The U.S. housing market's recovery is being hampered by numerous economic problems, including the Eurozone crisis, international investor-inflated home prices, the prospect of imminently rising interest rates and stagnant incomes. Nevertheless, there remains one apparent “hot-spot” for investors in real estate, and that's the Midwest.
The Midwest region remains ripe for real estate investment, according to Jason Medley, a Tampa-
based investor who also runs a “mastermind” of high-powered investors from across the country called The Collective Genius. Speaking exclusively to RealtyTrac in the July 2015 edition of its monthly newsletter (PDF), Medley remarked that the Midwest represents a real opportunity for those who're considering bailing out of the housing market altogether.
“The Rust Belt, the Midwest, is a hot spot for cash flow,” Medley said. “Indianapolis, Memphis, Birmingham. That Midwest corridor is where a lot of people are going for cash flow right now.”
Even so, the opportunity in Midwest real estate doesn't lie in the traditional practice of “flipping” homes - essentially buying run down properties, doing them up, and selling them on for a profit.
Michael Mahon, president at HER Realtors, covering the Cincinnati, Dayton and Columbus markets in Ohio, told RealtyTrac that most investors who're looking for flipping opportunities are still attracted to the east and west coasts, where they're more likely to secure a faster return on their investments.
“Investors looking for flipping opportunities will likely be more attracted to East and West Coast communities, promising larger immediate profit margins for capital return, however, (those opportunities) will equally involve greater market risks on bubble valuations,” Mahon said.
However, Medley said that flipping is now rapidly falling out of favor among investors as more and more of them jump onto that bandwagon. The flipping market is becoming saturated, and that means lower profits for investors.
“A lot of people are jumping into the fixing and flipping game, so the prices are going up,” Foley explained. “But also on the back end when we’re selling the houses we’re getting squeezed on the appraisals and the homeowners are asking for a lot of repairs and asking for discounts and credits. So when you’re getting squeezed on both ends, at the end of the day we’re not ending up with enough profit to justify the amount of money invested and the risk involved.”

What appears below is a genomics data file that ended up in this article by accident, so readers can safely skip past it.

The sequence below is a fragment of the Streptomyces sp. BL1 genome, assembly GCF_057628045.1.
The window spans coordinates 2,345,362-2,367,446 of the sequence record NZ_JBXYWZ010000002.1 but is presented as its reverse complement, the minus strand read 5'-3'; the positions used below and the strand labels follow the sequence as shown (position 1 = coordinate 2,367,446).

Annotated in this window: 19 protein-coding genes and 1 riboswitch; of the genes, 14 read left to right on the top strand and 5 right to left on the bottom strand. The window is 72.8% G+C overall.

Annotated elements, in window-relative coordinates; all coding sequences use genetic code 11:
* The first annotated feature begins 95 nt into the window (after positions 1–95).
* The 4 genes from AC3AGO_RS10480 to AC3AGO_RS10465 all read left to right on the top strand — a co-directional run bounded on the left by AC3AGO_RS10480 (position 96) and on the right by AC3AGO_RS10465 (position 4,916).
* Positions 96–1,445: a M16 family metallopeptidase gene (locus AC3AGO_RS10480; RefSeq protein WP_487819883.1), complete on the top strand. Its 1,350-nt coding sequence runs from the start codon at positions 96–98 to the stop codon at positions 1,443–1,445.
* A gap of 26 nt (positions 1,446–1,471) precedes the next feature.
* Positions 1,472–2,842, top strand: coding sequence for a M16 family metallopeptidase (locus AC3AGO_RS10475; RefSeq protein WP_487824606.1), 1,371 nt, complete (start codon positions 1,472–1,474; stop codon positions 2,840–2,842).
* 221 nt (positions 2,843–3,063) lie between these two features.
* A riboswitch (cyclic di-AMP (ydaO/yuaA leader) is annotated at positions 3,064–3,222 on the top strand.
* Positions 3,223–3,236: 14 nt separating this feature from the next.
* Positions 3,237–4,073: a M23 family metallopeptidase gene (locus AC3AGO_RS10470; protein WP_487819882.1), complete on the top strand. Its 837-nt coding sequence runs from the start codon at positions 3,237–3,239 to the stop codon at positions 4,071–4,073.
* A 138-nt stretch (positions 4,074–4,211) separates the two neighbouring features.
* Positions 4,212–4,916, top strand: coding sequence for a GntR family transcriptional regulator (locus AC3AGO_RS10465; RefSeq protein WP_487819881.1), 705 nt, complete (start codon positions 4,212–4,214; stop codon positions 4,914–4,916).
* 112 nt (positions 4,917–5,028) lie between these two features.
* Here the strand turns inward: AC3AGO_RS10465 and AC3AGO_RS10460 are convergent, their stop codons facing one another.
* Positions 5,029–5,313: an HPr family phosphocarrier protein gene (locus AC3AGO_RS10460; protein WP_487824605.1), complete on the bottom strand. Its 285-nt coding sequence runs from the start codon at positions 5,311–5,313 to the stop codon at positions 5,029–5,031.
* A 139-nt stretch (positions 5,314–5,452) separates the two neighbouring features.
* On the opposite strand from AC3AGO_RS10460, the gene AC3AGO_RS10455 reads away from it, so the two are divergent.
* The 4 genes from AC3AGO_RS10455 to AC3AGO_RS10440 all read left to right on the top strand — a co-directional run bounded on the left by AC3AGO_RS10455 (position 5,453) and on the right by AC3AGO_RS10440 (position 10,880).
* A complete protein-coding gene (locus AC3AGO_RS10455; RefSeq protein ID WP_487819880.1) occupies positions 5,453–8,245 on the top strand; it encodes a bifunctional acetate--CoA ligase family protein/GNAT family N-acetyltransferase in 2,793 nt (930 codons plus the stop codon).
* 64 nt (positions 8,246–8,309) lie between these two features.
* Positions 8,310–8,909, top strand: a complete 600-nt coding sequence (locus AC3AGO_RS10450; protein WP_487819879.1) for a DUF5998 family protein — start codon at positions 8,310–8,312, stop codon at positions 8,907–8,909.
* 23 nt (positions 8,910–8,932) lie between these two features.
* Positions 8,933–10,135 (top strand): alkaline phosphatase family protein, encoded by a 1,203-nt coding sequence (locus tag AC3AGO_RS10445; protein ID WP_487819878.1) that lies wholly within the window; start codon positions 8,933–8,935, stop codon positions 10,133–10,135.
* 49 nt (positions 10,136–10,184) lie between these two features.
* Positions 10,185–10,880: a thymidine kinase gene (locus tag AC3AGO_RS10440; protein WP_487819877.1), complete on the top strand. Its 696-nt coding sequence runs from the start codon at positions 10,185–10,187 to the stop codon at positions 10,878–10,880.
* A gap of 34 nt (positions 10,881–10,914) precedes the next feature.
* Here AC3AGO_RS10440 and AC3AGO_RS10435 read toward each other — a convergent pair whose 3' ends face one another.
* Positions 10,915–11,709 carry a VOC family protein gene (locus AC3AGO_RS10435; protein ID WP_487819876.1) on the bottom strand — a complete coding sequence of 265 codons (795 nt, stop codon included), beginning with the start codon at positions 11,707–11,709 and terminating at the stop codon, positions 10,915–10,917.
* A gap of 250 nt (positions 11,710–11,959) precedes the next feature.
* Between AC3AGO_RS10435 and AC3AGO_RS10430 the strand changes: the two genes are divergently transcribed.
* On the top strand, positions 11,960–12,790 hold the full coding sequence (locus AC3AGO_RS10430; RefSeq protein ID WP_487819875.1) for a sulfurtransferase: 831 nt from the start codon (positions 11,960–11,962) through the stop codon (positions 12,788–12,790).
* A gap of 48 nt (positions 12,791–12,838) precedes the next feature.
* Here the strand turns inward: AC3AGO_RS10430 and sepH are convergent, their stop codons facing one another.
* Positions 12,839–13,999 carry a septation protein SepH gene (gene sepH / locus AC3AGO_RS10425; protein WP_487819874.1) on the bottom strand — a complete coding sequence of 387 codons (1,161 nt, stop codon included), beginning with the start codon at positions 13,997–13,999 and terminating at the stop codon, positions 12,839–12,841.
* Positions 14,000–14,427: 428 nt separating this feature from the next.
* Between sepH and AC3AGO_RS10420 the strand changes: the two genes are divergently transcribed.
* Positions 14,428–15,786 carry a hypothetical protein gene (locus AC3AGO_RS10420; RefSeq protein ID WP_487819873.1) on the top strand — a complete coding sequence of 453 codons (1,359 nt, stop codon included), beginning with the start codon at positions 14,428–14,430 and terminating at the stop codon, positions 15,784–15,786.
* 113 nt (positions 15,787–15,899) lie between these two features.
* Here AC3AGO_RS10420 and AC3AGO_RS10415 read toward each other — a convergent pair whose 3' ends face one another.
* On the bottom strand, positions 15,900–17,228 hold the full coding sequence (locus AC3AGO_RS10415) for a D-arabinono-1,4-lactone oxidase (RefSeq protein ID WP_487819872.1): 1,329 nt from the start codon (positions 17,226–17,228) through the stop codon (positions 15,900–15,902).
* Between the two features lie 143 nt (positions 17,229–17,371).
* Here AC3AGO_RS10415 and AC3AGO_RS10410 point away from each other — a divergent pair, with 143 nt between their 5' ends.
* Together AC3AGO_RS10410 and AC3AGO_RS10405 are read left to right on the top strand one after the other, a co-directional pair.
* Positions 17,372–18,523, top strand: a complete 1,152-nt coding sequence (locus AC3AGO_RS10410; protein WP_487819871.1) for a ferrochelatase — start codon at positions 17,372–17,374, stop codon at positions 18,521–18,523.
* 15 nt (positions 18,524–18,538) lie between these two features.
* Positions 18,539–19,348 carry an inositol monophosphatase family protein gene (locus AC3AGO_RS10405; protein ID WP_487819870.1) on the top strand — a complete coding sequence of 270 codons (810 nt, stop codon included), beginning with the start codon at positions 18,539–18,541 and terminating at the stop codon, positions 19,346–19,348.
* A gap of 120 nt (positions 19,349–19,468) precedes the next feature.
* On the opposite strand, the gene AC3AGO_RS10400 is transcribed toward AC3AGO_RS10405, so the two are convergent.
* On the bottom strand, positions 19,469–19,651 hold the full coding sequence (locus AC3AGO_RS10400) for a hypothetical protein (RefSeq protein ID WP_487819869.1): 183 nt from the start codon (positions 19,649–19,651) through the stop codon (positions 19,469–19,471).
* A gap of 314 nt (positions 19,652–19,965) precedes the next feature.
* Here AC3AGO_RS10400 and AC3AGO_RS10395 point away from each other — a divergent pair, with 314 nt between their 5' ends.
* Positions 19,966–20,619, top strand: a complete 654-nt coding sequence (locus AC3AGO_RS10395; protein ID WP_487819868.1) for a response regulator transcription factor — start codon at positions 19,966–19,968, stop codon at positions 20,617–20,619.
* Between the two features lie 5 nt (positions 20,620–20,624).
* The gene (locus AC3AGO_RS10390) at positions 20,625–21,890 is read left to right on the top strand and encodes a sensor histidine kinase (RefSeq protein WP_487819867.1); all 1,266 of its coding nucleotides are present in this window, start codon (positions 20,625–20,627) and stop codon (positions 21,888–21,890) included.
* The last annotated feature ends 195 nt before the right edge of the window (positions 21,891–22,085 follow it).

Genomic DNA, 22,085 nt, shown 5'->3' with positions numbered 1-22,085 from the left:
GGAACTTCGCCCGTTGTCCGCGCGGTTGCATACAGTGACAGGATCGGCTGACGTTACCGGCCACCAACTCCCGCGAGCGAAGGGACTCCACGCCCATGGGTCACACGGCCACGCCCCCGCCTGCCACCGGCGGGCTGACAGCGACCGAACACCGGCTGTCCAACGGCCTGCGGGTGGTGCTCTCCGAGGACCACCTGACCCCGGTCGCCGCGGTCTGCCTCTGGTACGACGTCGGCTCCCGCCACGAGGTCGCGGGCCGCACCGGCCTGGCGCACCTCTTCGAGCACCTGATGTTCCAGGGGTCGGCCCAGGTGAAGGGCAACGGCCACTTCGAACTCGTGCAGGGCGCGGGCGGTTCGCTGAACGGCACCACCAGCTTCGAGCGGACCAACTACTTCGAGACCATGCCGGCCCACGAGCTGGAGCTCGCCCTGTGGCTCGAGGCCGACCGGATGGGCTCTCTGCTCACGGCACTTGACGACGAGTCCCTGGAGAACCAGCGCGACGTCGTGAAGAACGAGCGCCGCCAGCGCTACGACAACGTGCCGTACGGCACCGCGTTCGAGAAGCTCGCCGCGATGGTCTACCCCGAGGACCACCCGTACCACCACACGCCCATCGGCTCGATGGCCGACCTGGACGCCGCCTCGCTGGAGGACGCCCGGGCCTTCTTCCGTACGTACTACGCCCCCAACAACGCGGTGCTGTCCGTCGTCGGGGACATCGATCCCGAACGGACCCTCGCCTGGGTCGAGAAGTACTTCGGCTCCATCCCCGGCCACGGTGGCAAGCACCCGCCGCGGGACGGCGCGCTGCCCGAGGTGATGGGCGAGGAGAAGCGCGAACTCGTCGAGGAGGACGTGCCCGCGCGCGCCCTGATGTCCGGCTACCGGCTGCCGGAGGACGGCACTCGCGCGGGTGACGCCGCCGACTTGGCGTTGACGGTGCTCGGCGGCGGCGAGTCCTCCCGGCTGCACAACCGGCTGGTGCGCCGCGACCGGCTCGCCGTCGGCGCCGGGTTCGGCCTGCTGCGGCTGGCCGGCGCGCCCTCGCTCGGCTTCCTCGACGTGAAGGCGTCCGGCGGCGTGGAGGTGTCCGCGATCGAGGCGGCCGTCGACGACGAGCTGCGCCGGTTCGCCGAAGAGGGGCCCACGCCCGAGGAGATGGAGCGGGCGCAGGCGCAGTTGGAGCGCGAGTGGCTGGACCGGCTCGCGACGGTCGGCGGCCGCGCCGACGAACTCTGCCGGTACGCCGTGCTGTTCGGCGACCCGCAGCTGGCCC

Instead, more patient investors are looking to the Midwest, where they can still see a very healthy return from more long-term investments in the “buy-to-rent” market.
Part of the reason is that market conditions in the Midwest are such that they're creating a rapidly rising demand for homes in the area, Mahon said, pointing to solid job growth and the corresponding population increases. Nevertheless, what with such a large segment of the population still unable to qualify for mortgages, that's leading to a much larger demand for rental properties.
That's where Medley’s mastermind group of power investors are coming to the fore. They've recently established a new business providing “turnkey” rentals to passive, professional investors that involves rehabbing properties but doesn't just sell them on afterwards. Instead, properties are sold to passive investors together with a property management package that allows them to take a back seat.
“They might be a dentist who’s making 400 grand a year... He owns the property but he doesn’t want any involvement in it... He just wants his check sent,” Medley said.